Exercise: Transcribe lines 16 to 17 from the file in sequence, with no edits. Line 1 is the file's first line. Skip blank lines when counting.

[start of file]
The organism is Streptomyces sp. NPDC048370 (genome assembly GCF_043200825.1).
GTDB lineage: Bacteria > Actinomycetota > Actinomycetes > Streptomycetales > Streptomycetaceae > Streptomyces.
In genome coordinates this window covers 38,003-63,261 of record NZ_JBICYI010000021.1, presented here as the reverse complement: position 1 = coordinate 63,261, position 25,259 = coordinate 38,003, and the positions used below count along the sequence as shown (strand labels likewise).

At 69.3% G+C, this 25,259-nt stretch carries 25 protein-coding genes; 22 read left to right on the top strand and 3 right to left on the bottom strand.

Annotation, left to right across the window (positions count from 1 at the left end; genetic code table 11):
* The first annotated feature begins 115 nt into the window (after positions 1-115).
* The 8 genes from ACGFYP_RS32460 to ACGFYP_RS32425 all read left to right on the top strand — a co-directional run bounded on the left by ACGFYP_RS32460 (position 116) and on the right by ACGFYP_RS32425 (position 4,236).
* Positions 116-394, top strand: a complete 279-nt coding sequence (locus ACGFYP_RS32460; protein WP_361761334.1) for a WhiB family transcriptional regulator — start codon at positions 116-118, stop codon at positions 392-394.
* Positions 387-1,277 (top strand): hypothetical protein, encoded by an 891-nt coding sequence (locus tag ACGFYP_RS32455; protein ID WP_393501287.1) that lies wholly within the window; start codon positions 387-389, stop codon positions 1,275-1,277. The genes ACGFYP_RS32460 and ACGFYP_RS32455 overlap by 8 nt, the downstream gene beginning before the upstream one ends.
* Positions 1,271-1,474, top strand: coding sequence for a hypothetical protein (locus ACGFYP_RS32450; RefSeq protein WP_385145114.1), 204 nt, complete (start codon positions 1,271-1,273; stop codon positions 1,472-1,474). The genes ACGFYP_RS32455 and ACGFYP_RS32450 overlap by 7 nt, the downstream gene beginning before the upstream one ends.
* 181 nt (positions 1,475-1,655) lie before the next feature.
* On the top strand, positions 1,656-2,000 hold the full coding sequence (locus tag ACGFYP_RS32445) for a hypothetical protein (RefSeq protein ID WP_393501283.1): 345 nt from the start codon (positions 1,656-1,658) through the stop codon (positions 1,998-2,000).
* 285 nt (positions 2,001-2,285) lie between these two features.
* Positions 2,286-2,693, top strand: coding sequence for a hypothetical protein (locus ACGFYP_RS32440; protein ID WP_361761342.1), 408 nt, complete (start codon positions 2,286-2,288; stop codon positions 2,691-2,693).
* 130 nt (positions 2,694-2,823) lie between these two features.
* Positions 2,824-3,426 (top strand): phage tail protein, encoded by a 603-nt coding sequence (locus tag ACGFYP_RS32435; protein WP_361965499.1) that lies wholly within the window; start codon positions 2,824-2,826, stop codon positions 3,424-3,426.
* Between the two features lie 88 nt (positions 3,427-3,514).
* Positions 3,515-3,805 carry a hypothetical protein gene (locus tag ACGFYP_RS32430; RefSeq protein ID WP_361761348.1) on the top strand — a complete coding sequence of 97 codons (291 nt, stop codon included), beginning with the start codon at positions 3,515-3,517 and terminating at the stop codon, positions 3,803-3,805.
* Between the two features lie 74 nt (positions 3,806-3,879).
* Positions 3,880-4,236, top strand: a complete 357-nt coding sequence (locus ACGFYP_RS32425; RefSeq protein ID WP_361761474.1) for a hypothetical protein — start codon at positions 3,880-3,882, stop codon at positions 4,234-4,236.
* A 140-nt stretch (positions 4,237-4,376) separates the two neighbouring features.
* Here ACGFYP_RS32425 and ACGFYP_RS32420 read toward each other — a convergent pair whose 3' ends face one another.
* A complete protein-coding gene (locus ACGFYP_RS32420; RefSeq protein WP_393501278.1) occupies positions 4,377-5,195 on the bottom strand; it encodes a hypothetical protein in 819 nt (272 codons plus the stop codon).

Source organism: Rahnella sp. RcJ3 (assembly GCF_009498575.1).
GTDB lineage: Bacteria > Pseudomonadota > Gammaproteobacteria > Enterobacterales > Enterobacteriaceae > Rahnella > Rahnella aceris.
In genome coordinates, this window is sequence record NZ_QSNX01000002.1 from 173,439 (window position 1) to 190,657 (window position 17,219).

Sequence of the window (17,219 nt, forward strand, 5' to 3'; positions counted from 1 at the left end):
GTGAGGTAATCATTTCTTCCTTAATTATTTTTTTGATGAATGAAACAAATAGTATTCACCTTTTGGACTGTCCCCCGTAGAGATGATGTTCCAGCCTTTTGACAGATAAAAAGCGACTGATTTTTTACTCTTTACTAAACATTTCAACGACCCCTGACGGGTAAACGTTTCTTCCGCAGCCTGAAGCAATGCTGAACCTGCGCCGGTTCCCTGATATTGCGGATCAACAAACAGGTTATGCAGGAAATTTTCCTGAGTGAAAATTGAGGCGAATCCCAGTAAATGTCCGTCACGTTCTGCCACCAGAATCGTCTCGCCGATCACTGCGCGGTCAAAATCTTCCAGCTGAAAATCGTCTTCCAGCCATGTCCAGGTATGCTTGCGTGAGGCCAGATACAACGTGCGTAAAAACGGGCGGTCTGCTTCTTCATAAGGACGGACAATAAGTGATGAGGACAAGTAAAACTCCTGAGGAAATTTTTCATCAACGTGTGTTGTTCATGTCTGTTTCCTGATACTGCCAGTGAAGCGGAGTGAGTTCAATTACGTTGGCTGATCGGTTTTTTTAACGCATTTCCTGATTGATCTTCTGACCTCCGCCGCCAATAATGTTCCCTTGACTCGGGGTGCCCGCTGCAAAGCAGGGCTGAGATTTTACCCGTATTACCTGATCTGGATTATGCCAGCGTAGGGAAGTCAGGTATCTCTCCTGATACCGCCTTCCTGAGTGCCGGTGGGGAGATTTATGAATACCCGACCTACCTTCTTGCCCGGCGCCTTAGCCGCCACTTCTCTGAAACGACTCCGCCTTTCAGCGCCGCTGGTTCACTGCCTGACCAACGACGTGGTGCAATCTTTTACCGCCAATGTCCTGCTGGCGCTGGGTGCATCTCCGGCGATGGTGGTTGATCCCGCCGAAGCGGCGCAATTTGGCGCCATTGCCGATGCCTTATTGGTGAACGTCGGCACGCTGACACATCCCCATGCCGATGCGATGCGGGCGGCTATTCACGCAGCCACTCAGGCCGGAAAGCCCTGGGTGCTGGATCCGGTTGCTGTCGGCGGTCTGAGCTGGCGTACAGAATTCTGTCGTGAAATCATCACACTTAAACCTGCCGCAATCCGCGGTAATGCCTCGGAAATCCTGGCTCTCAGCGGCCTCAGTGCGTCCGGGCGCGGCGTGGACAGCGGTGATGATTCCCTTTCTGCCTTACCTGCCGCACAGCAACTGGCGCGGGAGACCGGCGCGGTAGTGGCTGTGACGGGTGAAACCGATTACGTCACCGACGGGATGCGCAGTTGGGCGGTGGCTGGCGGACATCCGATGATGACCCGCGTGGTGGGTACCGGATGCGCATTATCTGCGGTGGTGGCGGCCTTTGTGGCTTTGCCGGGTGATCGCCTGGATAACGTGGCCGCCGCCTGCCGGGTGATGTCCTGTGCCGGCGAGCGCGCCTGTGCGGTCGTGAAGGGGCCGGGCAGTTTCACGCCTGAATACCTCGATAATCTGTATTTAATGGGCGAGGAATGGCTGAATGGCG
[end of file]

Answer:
* Positions 2,824-3,426 (top strand): phage tail protein, encoded by a 603-nt coding sequence (locus tag ACGFYP_RS32435; protein WP_361965499.1) that lies wholly within the window; start codon positions 2,824-2,826, stop codon positions 3,424-3,426.
* Between the two features lie 88 nt (positions 3,427-3,514).